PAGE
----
WWE ‘TLC’ doesn’t take care of McIntyre, Ziggler

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WWE ‘TLC’ doesn’t take care of McIntyre, Ziggler

Dolph Ziggler on April 21, 2016.

Dolph Ziggler on April 21, 2016.

Image via Wikimedia Commons

Dolph Ziggler on April 21, 2016.

Image via Wikimedia Commons

Image via Wikimedia Commons

Dolph Ziggler on April 21, 2016.

By Alexa Marzina, staff writer

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The other night, I had a dream that I got to meet WWE superstar Dolph Ziggler in a gas station. Even he mentioned that the feud between him, Drew McIntyre and Finn Balor was becoming drawn out and entirely boring.

WWE hosted “TLC: Tables, Ladders & Chairs” Dec. 16, 2018, from the SAP Center in San Jose, California. McIntyre and Balor were set to square off in a one-on-one match that fans already knew was going to have interference from Ziggler.

The tag-team-partners-turned-mortal-enemies bit is one that WWE has implemented countless times throughout history — the Hardy Boyz, The Rockers and #DIY, to name a few — and the point is usually to evoke a happy reaction from the good guy beating the bad guy.

While the occasional friends-to-enemies story can work in certain scenarios, like the Hardy Boyz breakup leading to Matt Hardy gaining WWE’s version of the Extreme Championship Wrestling title and a long-awaited WWE Championship reign for Jeff Hardy, it’s not as effective if the blow-off just leaves one superstar in the dust.

McIntyre was reintroduced to WWE’s main roster in April as a monster heel lackey to Ziggler. His previous run, which lasted from 2009 to 2014, left fans wanting way more from the dubbed “Chosen One.”

But he beefed up majorly, grew a beard and just overall became super hot, which skyrocketed his odds of success in the business already.

Going into December, McIntyre remained unpinned on WWE’s main roster. He brutalized all of his opponents in the ring and looked amazing doing it, and his promo game also stepped up considerably from his former Three Man Band days with Jinder Mahal and Heath Slater.

WWE CEO and creative control freak Vince McMahon is very high on McIntyre right now and wants him to be a star. He fits right into McMahon’s preferred archetype of professional wrestler: big sweaty men.

So the question remains — why is McIntyre stuck in a dead-end program like this?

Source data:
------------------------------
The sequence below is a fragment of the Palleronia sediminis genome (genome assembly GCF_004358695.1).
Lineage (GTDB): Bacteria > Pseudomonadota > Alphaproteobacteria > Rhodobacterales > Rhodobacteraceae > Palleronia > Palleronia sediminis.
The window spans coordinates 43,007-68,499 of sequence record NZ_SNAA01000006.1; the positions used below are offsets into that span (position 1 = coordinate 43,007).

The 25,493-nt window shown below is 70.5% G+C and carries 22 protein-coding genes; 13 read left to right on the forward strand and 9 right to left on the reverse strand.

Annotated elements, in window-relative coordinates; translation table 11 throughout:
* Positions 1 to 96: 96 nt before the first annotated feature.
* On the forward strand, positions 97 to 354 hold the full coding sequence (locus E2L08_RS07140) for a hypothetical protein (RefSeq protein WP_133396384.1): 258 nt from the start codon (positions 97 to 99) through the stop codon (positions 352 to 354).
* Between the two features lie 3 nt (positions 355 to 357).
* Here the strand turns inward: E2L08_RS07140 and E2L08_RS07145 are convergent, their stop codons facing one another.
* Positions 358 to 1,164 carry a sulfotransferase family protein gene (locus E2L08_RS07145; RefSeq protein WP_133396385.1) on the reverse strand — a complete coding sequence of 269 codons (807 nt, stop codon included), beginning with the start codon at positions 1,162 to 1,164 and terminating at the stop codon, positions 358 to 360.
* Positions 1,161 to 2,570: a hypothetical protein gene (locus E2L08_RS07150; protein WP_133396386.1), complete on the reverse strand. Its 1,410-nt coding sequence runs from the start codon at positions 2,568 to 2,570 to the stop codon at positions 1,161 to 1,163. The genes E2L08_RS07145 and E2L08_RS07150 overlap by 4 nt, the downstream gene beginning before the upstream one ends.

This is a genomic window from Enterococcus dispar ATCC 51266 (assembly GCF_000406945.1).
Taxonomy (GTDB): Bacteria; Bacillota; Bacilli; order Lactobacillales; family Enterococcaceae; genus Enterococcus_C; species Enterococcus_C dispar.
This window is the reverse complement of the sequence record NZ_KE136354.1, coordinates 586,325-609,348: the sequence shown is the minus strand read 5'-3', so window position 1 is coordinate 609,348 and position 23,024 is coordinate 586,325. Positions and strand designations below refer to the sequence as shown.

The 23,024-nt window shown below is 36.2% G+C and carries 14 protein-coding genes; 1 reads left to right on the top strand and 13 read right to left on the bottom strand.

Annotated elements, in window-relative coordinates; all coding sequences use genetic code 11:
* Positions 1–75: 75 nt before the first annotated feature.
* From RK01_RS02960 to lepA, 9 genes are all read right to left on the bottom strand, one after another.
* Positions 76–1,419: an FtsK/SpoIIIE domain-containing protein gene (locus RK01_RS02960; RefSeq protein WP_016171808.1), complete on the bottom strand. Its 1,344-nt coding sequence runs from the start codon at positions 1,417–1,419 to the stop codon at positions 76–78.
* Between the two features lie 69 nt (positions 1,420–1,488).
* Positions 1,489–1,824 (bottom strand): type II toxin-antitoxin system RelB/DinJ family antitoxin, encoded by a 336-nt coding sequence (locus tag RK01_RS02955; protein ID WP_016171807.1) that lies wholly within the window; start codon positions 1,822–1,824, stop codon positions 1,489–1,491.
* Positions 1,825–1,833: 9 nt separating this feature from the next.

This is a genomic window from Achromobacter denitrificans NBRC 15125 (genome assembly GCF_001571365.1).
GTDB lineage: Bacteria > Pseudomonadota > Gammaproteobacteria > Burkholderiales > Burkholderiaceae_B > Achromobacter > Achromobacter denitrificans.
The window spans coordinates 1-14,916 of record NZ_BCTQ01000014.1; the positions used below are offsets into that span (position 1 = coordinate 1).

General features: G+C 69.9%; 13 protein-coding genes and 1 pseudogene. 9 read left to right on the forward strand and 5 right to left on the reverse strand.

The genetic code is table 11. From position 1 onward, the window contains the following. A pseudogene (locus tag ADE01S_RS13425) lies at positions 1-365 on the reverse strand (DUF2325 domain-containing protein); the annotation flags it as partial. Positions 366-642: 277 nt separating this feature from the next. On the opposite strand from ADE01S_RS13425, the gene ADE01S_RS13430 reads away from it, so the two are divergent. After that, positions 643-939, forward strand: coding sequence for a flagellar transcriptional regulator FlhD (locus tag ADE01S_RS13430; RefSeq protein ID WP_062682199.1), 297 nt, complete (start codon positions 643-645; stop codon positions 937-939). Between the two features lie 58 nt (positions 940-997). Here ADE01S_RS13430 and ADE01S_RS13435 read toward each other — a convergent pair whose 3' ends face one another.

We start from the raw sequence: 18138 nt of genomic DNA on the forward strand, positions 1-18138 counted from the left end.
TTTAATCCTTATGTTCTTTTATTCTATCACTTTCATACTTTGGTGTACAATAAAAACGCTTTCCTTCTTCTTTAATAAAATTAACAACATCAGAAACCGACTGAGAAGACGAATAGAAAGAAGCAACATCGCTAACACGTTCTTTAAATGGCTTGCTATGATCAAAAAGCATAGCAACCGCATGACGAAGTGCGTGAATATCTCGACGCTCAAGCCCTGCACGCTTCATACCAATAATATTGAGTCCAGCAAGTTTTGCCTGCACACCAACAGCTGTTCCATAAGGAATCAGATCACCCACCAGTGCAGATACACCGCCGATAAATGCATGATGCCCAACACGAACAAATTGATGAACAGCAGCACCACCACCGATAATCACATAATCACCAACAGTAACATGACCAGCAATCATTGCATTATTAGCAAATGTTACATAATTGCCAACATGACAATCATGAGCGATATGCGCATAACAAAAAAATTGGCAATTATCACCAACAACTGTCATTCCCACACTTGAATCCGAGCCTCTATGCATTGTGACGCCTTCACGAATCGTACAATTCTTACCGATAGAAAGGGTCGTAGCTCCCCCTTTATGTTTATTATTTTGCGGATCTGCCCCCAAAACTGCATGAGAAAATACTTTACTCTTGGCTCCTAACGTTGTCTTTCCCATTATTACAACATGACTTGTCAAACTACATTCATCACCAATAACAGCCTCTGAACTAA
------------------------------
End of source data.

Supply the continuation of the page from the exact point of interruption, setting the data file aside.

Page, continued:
Ziggler has been a reliable upper-middle-card guy for WWE since his debut. His long blond hair and cocky persona craft a guy that you just love to hate. He normally comes out looking pretty good whether he wins or loses a feud, since his mic skills make up for his lack of star power. He really isn’t the issue in this boring saga.

Within a few weeks, McIntyre has now suffered two pinfall losses, one from Ziggler on Monday Night RAW and the loss to Balor at “TLC.” While McIntyre was — and still is — hyped up to be a dominating force, his credibility got destroyed almost instantly.

And sadly, he’s the one who comes out looking stupid in all of this.

The real problem is putting a huge guy like McIntyre — who is 6-foot-5 and 265 pounds — into a bout with Balor while still trying to maintain him as a credible future opponent for WWE Universal Champion Brock Lesnar. Balor is a wonderful technical and athletic performer, and he needs to use those abilities, not outside distractions, to win matches.

Taking that into consideration, it’s strange that this three-way feud ever happened to begin with and even stranger that it’s still happening. Balor had no business being involved in this program, and should still be working his way back up to competing for the Universal title, which he only lost due to a shoulder injury.

Of course, he’s only not in that title picture because beating Lesnar would seem super unrealistic — given how, in kayfabe, Lesnar should be able to break Balor over his knee.

With no offense or complaint to him personally, Roman Reigns’ new bout of leukemia could not have come at a more inopportune time for WWE. He finally won RAW’s biggest title after a long and painful quest for it, and then almost immediately had to drop it again to fight off cancer. In a business where the physical health and safety of the performers is of the utmost importance, sometimes planning for a better future demands sacrificing product quality in the short-term.

Championship programs with Reigns would be fresh and exciting, considering he’d been stuck trying to conquer the Beast for what felt like his entire solo career. And while I’m not the biggest fan of Reigns’ on-camera persona, having him as a fighting champion would be a treat compared to dry-as-a-sponge Lesnar.

Surely, Reigns’ diagnosis threw off the “TLC” plans, and it proved to be a pretty sucky show overall. Of course, the highlight was the headliner: the triple-threat SmackDown Women’s Championship match between Charlotte Flair, Becky Lynch and Asuka, who came out victorious.

But reporting on perfection isn’t very interesting, and I’ve been praising the SmackDown ladies a whole lot lately, so I wanted to go for a more skeptical take this time.

Hopefully, Balor, Ziggler and McIntyre can redeem themselves leading up to and during WWE’s next pay-per-view. Royal Rumble is at Chase Field in Phoenix on Jan. 27 at 7 p.m., live on the WWE Network.

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